When I got my first job in advertising at BMP 20 years ago, I was introduced to the subtleties of media planning by a very smart, very drunk Irishman late one night at work.
"Oivan," he said, mixing the Blarney and the Guinness, "what you have to understand is that media planning is just like sex. You take ages to prepare it, it is over in a hurry and you are left wondering which bits worked. You even ask yourself the same questions beforehand. Who are you going to do it with? When, where and how are you going to do it? And, if you look anything like you, how much is it going to cost?"
I have held on to that analogy (and overused that gag) ever since, and it has served me well. But I am now beginning to wonder if it is losing its mojo.
In the late 80s, when the analogy was drawn, even the inimitable and charming Mr Brown believed you could only have sex with one person at a time. We were operating in an analogue age, where picking up communication and passing it on to your peers was slow, uncontrolled and limited. It revolved around the one-way presentation of a message that was promulgated over a pint, a garden fence or a school desk. Undoubtedly, this was very powerful when it happened - remember The Humphreys? But it didn't happen all that often, it didn't spread all that far and it didn't get stronger as it travelled.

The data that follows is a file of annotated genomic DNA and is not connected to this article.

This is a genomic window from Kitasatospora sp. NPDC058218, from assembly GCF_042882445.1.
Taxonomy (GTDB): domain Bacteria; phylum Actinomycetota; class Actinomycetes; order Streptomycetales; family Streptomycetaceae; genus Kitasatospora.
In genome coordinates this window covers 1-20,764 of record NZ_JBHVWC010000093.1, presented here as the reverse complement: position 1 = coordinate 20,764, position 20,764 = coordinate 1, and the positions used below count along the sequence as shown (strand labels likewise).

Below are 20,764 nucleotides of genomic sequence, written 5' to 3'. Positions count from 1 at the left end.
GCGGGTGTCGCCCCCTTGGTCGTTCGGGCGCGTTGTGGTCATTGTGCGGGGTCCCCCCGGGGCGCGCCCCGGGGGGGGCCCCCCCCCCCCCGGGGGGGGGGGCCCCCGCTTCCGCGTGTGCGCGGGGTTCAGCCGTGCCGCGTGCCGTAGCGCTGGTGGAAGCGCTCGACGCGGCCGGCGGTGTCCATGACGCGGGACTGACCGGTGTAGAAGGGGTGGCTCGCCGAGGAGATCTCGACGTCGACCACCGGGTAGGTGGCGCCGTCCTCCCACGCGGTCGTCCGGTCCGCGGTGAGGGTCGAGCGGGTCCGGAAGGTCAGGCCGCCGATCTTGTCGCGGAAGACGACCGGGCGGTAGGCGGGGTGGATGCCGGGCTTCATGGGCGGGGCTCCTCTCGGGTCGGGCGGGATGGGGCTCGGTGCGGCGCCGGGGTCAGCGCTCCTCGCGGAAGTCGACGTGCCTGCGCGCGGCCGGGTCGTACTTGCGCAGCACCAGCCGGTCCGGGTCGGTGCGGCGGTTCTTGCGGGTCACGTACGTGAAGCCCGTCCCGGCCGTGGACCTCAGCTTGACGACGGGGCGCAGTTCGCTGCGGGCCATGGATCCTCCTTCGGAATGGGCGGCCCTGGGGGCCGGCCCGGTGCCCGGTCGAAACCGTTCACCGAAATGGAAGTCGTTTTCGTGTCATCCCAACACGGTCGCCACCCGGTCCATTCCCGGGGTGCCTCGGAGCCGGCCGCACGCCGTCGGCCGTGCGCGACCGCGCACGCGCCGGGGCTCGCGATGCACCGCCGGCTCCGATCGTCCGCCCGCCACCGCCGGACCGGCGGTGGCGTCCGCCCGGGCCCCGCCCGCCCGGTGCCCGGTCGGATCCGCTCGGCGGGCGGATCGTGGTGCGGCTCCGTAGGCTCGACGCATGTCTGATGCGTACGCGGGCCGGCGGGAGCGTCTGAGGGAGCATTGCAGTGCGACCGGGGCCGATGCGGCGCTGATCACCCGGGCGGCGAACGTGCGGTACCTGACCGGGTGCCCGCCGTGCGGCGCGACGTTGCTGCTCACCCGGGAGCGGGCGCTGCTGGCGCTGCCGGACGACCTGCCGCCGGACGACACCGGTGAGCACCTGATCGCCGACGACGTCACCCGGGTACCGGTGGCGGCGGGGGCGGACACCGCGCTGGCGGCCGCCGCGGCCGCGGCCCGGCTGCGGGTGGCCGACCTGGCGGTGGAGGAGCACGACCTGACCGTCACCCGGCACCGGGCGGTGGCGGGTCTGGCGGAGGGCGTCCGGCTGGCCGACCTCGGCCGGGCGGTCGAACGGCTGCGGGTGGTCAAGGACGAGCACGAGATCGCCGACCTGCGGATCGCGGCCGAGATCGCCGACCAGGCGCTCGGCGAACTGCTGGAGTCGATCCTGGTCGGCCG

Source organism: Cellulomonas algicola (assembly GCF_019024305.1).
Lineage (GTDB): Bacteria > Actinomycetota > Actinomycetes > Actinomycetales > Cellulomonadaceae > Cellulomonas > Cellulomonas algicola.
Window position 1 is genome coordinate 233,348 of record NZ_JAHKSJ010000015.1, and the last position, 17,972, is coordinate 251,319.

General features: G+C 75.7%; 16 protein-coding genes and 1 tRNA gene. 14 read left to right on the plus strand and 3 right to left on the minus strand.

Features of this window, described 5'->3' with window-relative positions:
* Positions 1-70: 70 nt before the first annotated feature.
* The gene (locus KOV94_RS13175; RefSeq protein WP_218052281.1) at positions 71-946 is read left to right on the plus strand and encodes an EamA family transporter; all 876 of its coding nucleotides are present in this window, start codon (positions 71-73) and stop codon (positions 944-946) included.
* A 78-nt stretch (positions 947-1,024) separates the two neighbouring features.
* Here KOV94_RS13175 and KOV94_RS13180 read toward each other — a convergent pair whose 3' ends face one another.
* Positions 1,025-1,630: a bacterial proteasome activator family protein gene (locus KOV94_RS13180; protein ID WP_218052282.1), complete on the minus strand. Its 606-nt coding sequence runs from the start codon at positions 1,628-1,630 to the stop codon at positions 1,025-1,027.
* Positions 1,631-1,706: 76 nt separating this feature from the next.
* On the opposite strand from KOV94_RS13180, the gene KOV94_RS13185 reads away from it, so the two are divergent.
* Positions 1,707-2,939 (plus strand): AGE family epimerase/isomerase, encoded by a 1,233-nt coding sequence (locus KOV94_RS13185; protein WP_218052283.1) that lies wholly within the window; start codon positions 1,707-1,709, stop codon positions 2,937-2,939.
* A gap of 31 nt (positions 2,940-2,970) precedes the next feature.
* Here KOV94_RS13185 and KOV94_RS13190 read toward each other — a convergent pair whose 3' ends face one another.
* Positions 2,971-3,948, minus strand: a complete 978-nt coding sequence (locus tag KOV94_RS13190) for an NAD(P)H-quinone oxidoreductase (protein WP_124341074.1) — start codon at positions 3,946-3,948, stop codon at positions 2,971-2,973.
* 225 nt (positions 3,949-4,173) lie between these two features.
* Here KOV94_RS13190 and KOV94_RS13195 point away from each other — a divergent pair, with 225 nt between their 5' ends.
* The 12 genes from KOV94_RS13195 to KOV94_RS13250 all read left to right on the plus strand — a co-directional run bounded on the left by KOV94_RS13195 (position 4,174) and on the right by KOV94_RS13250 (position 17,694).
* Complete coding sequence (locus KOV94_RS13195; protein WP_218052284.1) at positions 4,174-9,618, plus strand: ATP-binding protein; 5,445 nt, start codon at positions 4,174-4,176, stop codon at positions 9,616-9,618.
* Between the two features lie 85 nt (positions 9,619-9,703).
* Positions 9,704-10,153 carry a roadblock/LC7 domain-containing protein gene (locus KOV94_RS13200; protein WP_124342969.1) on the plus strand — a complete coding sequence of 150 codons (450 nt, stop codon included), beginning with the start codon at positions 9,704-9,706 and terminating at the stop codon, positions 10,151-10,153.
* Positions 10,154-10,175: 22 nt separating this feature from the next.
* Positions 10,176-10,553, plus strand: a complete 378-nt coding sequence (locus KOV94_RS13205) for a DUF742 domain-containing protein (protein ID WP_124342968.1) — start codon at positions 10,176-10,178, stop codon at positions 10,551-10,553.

So, in this environment, The Joy of Sex was a fair approximation of the media planner's craft: focus on the person you are trying to hit, give them a good time and make sure they remember you. Do this in big enough numbers and you have a campaign.
All our planning, our models and our methodologies were based on that first contact, that initial hit. But that was then, and this is now.
Now, new digital technologies are handing people who want to use them power, speed, reach and scale like never before. Think of blogging, citizen journalism, the "snapperazzi", user-generated content and web authoring.
Our model has to change. It is no longer just about the people we reach, but about the people that they reach. This is increasingly evident when you think about the relative impact of word-of-mouth versus other means of communication. Some studies are ranking the effect as being ten times greater than that of a TV ad. But how do we plan for it? And how do we use it to create more powerful campaigns?
First of all, planning for this change is easy in theory. We don't just look at the aggregated "first contacts", but try to account for the subsequent collateral impressions and weight them appropriately. If we do this, we will have to think about three things: the power of a particular channel to engage people; the number of influential people it reaches; and the number of people they in turn go on to reach. In practice, this is much more difficult, but you can see where it might lead you.
For example, imagine there is a certain audience that you are after, and The Times delivers you 1,000 of them with an influence factor (i-factor) above your benchmark. At the same time, The Guardian delivers a paltry 300 of these people with an equally high i-factor. You would probably pay a lot more for The Times. But what if you then accounted for the extended audience? Let us say The Times has an extension factor (x-factor) of 1.5, but The Guardian has an x-factor of 7.5. That would mean The Times 1,000 go on to reach another 1,500 people (all through word of mouth), but The Guardian 300 go on to reach another 2,250. So, the extended audience scores are: The Times = 2,500 and The Guardian = 2,550. Who would you pay more for now?